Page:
The cribellum is a silk spinning organ found in certain spiders. Unlike normal spinnerets, the cribellum consists of one or more plates covered in thousands of tiny spigots. These spigots produce extremely fine fibers which are combed out by the spider's calamistrum, producing silk with a wooly texture. The fibers are so small in diameter that prey insects easily become entangled in them, without any glue needed. The spiders then bite them before they can escape.
The presence or absence of a cribellum is used to classify araneomorph spiders into the cribellate and ecribellate (not cribellate) type. The distinction can be used to study evolutionary relationships. However, in 1967 it was discovered that there are many families with both cribellate and ecribellate members (Lehtinen, 1967). Today, it is believed that the precursor of all Araneomorphae was cribellate (symplesiomorphy), and that this function was lost in some araneomorph spiders secondarily (Coddington & Levy, 1991). Many of these still retain a colulus, which is thought to be a reduced cribellum, and is of unknown function. However, some "ecribellate" spiders seem to have evolved independently, without cribellate precursors (Foelix, 1979).
Only about 180 genera in 23 families (1991) still contain cribellate members, although the diverse Australian cribellate fauna is still mostly undescribed. However, that fauna may be an example of high diversity in Australian animals that are only relicts in other regions of the world, like the marsupials (Coddington & Levy, 1991).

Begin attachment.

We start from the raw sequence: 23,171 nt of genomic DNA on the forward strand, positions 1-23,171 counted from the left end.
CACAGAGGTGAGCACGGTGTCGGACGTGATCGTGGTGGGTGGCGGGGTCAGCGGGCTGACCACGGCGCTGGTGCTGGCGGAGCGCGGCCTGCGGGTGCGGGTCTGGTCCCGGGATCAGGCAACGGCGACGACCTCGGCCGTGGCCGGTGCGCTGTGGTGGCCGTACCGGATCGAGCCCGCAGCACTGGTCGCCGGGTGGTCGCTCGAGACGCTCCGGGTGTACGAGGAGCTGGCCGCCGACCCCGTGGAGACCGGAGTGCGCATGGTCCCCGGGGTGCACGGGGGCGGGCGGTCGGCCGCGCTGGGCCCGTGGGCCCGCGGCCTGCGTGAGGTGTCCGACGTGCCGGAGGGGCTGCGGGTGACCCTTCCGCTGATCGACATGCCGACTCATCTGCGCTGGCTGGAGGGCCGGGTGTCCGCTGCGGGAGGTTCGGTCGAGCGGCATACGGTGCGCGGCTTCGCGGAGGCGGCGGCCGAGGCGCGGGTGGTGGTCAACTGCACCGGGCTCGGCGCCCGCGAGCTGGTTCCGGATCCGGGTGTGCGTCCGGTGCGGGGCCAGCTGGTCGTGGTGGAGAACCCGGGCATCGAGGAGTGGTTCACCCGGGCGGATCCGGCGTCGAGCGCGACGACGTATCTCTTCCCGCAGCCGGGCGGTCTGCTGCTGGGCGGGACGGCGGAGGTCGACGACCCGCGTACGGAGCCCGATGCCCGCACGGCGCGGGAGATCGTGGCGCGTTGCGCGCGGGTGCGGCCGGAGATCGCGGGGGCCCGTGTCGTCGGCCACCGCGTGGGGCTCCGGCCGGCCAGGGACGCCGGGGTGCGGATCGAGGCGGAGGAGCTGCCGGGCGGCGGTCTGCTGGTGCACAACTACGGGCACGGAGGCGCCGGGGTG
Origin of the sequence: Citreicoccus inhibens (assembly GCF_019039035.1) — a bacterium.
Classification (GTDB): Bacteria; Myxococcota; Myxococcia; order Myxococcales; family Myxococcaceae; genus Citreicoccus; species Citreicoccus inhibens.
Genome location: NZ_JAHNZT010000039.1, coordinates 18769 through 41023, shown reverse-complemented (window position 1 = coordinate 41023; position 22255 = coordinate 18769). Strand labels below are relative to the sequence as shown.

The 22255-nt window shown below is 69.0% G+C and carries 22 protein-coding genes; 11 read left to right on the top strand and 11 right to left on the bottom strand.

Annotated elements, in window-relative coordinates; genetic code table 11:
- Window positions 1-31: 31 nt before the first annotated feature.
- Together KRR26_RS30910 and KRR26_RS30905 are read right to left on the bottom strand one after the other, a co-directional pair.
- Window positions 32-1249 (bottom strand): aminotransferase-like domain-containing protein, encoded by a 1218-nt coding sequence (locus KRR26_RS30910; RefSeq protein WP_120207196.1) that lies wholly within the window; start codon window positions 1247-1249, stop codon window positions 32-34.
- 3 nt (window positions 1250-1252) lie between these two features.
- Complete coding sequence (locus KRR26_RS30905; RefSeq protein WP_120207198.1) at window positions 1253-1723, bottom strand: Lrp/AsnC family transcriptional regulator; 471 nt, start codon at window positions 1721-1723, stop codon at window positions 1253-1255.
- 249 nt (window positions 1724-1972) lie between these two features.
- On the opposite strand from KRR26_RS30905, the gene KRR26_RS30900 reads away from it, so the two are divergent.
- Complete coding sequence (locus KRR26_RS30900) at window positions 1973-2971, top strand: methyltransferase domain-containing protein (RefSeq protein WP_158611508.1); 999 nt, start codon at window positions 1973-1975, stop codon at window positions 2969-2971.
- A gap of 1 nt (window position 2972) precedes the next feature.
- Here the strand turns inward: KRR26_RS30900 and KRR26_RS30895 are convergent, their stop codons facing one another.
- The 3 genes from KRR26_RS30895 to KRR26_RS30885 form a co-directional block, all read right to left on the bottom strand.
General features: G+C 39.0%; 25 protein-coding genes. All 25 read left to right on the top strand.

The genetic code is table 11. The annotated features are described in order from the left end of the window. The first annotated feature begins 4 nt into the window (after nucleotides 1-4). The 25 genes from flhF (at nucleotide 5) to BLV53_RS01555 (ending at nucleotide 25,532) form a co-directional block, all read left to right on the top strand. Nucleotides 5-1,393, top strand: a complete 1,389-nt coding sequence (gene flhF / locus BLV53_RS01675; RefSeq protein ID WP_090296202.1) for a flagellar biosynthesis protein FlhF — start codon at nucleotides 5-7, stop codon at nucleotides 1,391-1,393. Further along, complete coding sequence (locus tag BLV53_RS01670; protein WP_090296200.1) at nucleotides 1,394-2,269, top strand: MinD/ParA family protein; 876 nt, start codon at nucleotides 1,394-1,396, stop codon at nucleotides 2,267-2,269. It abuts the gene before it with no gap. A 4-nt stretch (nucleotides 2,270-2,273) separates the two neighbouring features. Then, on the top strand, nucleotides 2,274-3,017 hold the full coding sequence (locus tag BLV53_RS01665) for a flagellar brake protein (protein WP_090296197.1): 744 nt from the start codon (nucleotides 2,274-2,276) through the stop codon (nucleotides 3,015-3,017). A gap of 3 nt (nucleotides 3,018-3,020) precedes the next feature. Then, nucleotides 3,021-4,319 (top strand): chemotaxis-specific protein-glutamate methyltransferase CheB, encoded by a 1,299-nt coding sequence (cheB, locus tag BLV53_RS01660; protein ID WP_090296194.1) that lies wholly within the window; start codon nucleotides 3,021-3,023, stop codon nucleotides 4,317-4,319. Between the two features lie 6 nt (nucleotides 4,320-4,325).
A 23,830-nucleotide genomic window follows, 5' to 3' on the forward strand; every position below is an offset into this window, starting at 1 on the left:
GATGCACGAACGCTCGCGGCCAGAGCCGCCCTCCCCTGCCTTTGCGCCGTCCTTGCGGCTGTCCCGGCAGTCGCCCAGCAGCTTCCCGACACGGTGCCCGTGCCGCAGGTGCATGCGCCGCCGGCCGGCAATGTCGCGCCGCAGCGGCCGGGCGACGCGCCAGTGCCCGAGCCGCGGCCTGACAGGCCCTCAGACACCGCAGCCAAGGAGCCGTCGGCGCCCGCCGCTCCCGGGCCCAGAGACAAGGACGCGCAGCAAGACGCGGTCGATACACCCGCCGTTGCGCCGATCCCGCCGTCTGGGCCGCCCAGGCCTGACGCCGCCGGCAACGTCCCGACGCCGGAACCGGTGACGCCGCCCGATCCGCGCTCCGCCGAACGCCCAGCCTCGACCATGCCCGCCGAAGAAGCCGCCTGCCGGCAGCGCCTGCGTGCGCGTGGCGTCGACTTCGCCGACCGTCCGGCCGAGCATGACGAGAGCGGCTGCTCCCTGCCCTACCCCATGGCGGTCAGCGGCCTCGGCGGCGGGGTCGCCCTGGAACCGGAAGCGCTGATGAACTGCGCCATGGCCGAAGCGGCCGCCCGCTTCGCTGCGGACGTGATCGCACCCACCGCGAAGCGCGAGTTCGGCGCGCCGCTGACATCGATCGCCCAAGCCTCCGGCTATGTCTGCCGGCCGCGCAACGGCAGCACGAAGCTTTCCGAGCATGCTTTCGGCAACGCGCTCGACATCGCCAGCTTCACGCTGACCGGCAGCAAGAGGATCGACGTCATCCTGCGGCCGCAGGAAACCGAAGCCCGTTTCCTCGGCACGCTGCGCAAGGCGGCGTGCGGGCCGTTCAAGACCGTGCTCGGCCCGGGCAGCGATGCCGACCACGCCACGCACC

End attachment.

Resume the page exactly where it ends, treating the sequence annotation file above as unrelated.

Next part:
- Haplogynae: cribellate Filistatidae ca. 100 species, all others (mostly ecribellate) ca. 3,000 species
- Entelegynae: cribellate Deinopoidea ca. 320 species, ecribellate Araneoidea ca. 11,000 species
22 families of araneomorph spiders (Agelenidae, Amaurobiidae, Amphinectidae, Austrochilidae, Ctenidae, Deinopidae, Desidae, Dictynidae, Eresidae, Filistatidae, Gradungulidae, Hypochilidae, Miturgidae, Neolanidae, Nicodamidae, Oecobiidae, Psechridae, Stiphidiidae, Tengellidae, Titanoecidae, Uloboridae, Zoropsidae) contain at least some cribellate spiders (Griswold et al. 1999). While some of these families are entirely cribellate, others contain both cribellate and ecribellate species.
The outside layer of a diatom is also called a cribellum. It consists of a thin siliceous membrane covered with small pores.
- Foelix, Rainer F. (1996). Biology of Spiders (2 ed.). Oxford University Press. pp. 118–122.
- Gordon, Richard; Dusan Losic; Mary Ann Tiffany; Stephen S. Nagy; Frithjof A.S. Sterrenburg (February 2009). "The Glass Menagerie: diatoms for novel applications in nanotechnology". Trends in Biotechnology. 27 (2): 116–27. doi:10.1016/j.tibtech.2008.11.003. PMID 19167770.
- Lehtinen, P.T. (1967). Classification of the Cribellate spiders and some allied families, with notes on the evolution of the suborder Araneomorpha. Ann. Zool. Fennici 4: 199-467.
- Foelix, Rainer F. 1979. Biologie der Spinnen. Georg Thieme Verlag Stuttgart. ISBN 3-13-575801-X
- Coddington, J.A. & Levi, H.W. (1991). Systematics and Evolution of Spiders (Araneae). Annu. Rev. Ecol. Syst. 22: 565-592.
- Eberhard, William G. and Pereira, Flory. 1993. Ultrastructure of cribellate silk of nine species in eight families and possible taxonomic implications (Araneae: Amaurobiidae, Deinopidae, Desidae, Dictynidae, Filistatidae, Hypochilidae, Stiphidiidae, Tengellidae). Journal of Arachnology 21(3): 161-174. PDF
- Huber, B.A. (1994): Spermophore morphology reveals a new synapomorphy of Oecobius and Uroctea (Araneae, Oecobiidae). Journal of Arachnology 22: 73-74. PDF
- Griswold, C.E., Coddington, J.A., Platnick, N.I. and Forster, R.R. (1999). Towards a Phylogeny of Entelegyne Spiders (Araneae, Araneomorphae, Entelegynae). Journal of Arachnology 27: 53-63. PDF
- The Spider - Web and Silk (description and pictures)
- Cribellate silk vs. sticky silk
- The Evolution of Web Usage in Spiders